Nursing Muslimah, a support network for mothers, started a sharing initiative for baby essentials. A mother who has gotten what she needs will return the same items when she gets her stock.

I especially like that this was based on trust and takes us back to the good old days when neighbours would ask each other for salt or sugar when they run out. 

Since then, other needs-based community responses using simple Google spreadsheets and forms have sprouted up.

There is the listing of summer internship opportunities for students affected by Covid-19 cancellations, initially started to help Yale-NUS students and later made public for all.

Recently with the sudden lockdown in Malaysia, we saw another community response called Love Our Malaysian Neighbours that used Google forms to ask Singaporeans to come forward to host the stranded Malaysians at their homes. 

We don’t always get it right but when we listen deeply to what the needs are instead of what we want to give, we often come up with innovation solutions that allow these responses to be more effective. 

SINGAPORE TOGETHER

I believe that this Covid-19 crisis is just but a glimpse of the kind of complex situations that we will increasingly face as a society that even an efficient government like ours cannot resolve on its own.

As much as the Singapore Together movement is about the Government engaging with citizens to co-create Singapore’s future, it can and must also be about involving community-based organisations and even letting them take the lead in addressing certain needs.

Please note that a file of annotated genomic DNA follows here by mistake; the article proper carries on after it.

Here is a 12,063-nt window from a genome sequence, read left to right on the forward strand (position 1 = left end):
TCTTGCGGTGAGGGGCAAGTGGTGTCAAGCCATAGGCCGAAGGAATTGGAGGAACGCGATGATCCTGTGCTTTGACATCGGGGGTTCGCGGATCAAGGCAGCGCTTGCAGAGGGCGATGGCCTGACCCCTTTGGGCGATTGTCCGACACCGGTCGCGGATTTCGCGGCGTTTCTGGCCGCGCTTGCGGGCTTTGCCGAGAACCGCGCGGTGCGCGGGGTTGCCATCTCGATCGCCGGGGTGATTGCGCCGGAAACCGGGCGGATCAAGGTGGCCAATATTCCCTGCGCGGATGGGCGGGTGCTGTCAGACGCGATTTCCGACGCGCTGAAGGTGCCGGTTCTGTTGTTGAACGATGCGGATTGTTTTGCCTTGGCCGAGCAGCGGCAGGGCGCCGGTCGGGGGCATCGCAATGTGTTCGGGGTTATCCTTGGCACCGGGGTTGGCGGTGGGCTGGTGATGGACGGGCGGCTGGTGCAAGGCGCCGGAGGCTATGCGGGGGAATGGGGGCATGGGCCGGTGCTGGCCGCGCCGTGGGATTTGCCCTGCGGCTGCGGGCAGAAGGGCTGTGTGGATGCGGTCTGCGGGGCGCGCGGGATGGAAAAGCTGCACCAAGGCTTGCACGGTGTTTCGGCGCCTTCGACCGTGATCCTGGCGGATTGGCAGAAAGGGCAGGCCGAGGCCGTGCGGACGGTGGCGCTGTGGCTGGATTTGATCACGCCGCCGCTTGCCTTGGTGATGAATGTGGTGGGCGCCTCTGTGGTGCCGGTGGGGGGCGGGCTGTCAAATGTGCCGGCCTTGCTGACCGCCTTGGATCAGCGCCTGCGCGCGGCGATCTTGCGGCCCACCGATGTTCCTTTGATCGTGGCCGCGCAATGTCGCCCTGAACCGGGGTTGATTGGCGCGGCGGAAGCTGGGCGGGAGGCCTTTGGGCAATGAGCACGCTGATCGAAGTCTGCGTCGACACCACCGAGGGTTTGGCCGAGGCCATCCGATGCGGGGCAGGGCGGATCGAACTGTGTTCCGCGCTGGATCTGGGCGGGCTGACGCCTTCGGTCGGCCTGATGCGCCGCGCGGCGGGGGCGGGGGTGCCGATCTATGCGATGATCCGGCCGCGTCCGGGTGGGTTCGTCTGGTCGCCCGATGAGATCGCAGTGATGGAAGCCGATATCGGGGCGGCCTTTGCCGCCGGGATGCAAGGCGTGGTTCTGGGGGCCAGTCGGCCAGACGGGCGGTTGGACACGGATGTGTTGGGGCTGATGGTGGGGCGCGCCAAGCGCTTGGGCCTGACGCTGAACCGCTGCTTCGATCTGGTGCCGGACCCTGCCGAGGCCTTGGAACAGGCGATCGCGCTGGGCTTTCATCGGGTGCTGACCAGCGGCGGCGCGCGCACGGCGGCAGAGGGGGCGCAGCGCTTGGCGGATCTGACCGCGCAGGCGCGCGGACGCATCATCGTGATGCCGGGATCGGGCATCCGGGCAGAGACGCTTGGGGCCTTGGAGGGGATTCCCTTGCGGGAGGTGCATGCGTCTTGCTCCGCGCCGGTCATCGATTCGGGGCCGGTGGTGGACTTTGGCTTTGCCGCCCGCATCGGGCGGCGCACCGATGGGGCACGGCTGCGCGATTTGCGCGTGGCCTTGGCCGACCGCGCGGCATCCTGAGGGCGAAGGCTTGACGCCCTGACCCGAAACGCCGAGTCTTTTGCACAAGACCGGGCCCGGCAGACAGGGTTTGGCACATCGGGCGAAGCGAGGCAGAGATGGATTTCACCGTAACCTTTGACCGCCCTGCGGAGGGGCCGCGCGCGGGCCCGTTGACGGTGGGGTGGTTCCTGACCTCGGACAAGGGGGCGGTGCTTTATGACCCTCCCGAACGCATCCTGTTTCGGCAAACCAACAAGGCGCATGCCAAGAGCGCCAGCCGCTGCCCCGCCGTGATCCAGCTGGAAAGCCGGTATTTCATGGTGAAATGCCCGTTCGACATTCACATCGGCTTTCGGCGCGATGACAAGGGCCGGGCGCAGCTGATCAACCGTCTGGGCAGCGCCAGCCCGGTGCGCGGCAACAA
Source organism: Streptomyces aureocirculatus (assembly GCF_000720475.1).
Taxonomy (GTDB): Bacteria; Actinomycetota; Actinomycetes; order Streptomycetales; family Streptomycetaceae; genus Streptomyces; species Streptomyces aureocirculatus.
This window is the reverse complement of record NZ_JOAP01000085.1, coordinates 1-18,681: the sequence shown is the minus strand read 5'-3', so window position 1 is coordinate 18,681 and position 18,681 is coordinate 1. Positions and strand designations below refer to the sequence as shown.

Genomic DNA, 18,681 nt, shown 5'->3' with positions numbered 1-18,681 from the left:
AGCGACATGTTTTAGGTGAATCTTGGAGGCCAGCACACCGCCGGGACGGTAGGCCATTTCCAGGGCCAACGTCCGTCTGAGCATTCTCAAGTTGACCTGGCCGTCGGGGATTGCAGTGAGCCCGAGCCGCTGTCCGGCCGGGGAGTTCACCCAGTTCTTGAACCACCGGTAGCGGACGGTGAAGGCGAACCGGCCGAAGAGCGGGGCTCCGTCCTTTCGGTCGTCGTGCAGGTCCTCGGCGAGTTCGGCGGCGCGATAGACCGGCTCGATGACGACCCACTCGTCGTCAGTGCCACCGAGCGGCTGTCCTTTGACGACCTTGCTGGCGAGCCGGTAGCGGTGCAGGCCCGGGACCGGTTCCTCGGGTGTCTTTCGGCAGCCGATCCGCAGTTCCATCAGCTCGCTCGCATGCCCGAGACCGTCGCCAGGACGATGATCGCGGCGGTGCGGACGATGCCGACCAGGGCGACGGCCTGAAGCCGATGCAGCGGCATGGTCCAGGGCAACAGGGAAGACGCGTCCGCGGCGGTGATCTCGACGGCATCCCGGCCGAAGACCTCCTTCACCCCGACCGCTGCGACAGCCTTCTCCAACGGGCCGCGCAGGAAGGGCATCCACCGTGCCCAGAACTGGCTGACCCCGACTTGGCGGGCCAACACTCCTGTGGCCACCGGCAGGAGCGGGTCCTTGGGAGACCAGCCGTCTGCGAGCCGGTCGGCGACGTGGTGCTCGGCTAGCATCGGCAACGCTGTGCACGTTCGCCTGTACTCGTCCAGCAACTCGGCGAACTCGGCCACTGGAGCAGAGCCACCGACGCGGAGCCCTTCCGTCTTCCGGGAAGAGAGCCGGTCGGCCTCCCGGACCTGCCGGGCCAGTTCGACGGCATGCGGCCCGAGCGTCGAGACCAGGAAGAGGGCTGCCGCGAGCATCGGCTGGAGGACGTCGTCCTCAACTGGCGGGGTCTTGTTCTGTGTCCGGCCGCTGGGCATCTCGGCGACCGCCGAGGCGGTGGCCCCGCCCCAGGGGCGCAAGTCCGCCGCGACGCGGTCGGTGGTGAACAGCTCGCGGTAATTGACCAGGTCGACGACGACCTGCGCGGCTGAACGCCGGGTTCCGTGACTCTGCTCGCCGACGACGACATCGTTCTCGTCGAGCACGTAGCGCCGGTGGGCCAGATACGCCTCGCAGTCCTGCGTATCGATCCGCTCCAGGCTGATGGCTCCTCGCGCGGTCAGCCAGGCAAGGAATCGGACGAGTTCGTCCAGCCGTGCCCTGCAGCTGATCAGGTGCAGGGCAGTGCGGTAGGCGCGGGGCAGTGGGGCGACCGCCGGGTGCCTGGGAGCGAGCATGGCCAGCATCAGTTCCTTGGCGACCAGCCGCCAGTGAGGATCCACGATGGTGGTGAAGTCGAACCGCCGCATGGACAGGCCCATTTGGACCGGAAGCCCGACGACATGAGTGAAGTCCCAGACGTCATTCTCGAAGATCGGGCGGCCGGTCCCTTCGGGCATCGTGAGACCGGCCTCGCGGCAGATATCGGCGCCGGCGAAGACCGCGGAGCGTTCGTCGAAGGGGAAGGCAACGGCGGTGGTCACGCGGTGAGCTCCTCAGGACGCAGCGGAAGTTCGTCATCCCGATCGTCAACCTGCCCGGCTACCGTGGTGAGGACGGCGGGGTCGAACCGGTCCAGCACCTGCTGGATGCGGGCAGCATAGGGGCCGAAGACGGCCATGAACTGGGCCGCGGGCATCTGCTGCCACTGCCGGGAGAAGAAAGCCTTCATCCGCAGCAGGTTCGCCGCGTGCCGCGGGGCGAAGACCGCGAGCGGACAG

This is because these organisations are closer to the ground and often know sooner and better the issues faced by the community.

At the same time, these groups must engage the Government to craft a systemic community response together, instead of merely asking for grants. 

Let me cite an example.

Singapore has one million migrant workers, including foreign domestic workers.

The sheer size of this number means that they and their employers must be involved in the prevention of more local spread in this Covid-19 crisis.

Recognising this, a group of changemakers at A Good Space who work with migrant communities in different capacities, came together in mid-February to discuss how we can encourage employers of migrant workers to better support their employees with tips to protect themselves and others.

We knew from the onset that this wasn’t just a Covid-19 response but must be the start of a longer term project that supports more meaningful engagements between employers and migrant workers.

Focusing on employers of the 250,000 foreign domestic workers first, “Healthy Helpers, Healthy Homes” is a digital campaign in the form of a colourful comic strip that outlines the five Share steps for employers to work with their helpers: Share masks and sanitisers with your helper; hands should be washed frequently; ask your helper about their health’; respect rest time and days off and ensure health and wellbeing for everyone at home .  

The community-based organisations enlisted the help of MCCY and the Ministry of Manpower (MOM) to disseminate the information to employers of these domestic helpers.

Apart from the digital campaign, posters will also be sent to embassies, employment agencies, Town Councils, MOM service centres and other organisations that interact with the workers.

The next step would be to extend the campaign to foreign workers who stay at dormitories. 

The Covid-19 crisis has given us an opportunity to see the nation as a single community. We cannot change society unless we take responsibility, unless we see ourselves as belonging to it and being responsible for changing it.

Only then can we unlock the true potential of the Singapore Together vision of meeting the challenges of an increasingly complex world. Because no one knows all the answers, but we can all learn from an emerging future, together.  

 

ABOUT THE AUTHOR:

Anthea Ong is a Nominated Member of Parliament, social entrepreneur and author of 50 Shades of Love.

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Covid-19 coronavirus community support